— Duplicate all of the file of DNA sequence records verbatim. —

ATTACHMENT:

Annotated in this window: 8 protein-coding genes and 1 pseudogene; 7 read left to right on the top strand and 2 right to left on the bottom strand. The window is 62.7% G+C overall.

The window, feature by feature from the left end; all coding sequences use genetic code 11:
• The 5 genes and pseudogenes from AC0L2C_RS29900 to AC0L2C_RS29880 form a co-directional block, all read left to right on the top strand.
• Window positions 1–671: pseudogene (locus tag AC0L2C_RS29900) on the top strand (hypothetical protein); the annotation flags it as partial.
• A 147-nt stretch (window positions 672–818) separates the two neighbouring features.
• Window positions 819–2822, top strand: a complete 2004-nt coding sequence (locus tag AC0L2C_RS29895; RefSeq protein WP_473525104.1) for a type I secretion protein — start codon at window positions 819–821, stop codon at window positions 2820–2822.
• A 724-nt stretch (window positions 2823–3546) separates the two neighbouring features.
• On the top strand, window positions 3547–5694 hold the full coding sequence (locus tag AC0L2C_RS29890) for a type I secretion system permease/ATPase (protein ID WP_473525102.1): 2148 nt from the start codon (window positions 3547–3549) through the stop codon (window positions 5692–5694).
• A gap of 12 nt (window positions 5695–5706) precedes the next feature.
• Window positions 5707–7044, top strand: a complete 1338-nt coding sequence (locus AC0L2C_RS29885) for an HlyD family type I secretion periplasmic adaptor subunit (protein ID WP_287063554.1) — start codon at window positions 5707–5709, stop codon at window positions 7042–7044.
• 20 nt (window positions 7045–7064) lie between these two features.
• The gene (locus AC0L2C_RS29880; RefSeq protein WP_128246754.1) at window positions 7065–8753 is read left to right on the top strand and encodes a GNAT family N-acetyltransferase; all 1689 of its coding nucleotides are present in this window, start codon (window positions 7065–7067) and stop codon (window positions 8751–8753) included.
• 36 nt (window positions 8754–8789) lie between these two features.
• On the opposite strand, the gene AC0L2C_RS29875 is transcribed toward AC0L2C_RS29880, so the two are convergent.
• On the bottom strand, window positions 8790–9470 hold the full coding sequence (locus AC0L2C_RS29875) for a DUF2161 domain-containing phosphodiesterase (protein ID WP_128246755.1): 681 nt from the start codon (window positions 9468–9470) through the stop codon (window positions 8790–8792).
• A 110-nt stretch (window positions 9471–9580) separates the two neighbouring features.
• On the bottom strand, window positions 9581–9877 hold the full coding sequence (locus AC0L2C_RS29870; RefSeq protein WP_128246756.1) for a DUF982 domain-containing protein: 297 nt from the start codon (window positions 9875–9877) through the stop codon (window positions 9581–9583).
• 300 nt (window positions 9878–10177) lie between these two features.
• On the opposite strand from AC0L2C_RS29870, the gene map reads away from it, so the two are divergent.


Annotated in this window: 8 protein-coding genes and 1 pseudogene; 7 read left to right on the top strand and 2 right to left on the bottom strand. The window is 62.7% G+C overall.

The window, feature by feature from the left end; all coding sequences use genetic code 11:
• The 5 genes and pseudogenes from AC0L2C_RS29900 to AC0L2C_RS29880 form a co-directional block, all read left to right on the top strand.
• Window positions 1–671: pseudogene (locus tag AC0L2C_RS29900) on the top strand (hypothetical protein); the annotation flags it as partial.
• A 147-nt stretch (window positions 672–818) separates the two neighbouring features.
• Window positions 819–2822, top strand: a complete 2004-nt coding sequence (locus tag AC0L2C_RS29895; RefSeq protein WP_473525104.1) for a type I secretion protein — start codon at window positions 819–821, stop codon at window positions 2820–2822.
• A 724-nt stretch (window positions 2823–3546) separates the two neighbouring features.
• On the top strand, window positions 3547–5694 hold the full coding sequence (locus tag AC0L2C_RS29890) for a type I secretion system permease/ATPase (protein ID WP_473525102.1): 2148 nt from the start codon (window positions 3547–3549) through the stop codon (window positions 5692–5694).
• A gap of 12 nt (window positions 5695–5706) precedes the next feature.
• Window positions 5707–7044, top strand: a complete 1338-nt coding sequence (locus AC0L2C_RS29885) for an HlyD family type I secretion periplasmic adaptor subunit (protein ID WP_287063554.1) — start codon at window positions 5707–5709, stop codon at window positions 7042–7044.
• 20 nt (window positions 7045–7064) lie between these two features.
• The gene (locus AC0L2C_RS29880; RefSeq protein WP_128246754.1) at window positions 7065–8753 is read left to right on the top strand and encodes a GNAT family N-acetyltransferase; all 1689 of its coding nucleotides are present in this window, start codon (window positions 7065–7067) and stop codon (window positions 8751–8753) included.
• 36 nt (window positions 8754–8789) lie between these two features.
• On the opposite strand, the gene AC0L2C_RS29875 is transcribed toward AC0L2C_RS29880, so the two are convergent.
• On the bottom strand, window positions 8790–9470 hold the full coding sequence (locus AC0L2C_RS29875) for a DUF2161 domain-containing phosphodiesterase (protein ID WP_128246755.1): 681 nt from the start codon (window positions 9468–9470) through the stop codon (window positions 8790–8792).
• A 110-nt stretch (window positions 9471–9580) separates the two neighbouring features.
• On the bottom strand, window positions 9581–9877 hold the full coding sequence (locus AC0L2C_RS29870; RefSeq protein WP_128246756.1) for a DUF982 domain-containing protein: 297 nt from the start codon (window positions 9875–9877) through the stop codon (window positions 9581–9583).
• 300 nt (window positions 9878–10177) lie between these two features.
• On the opposite strand from AC0L2C_RS29870, the gene map reads away from it, so the two are divergent.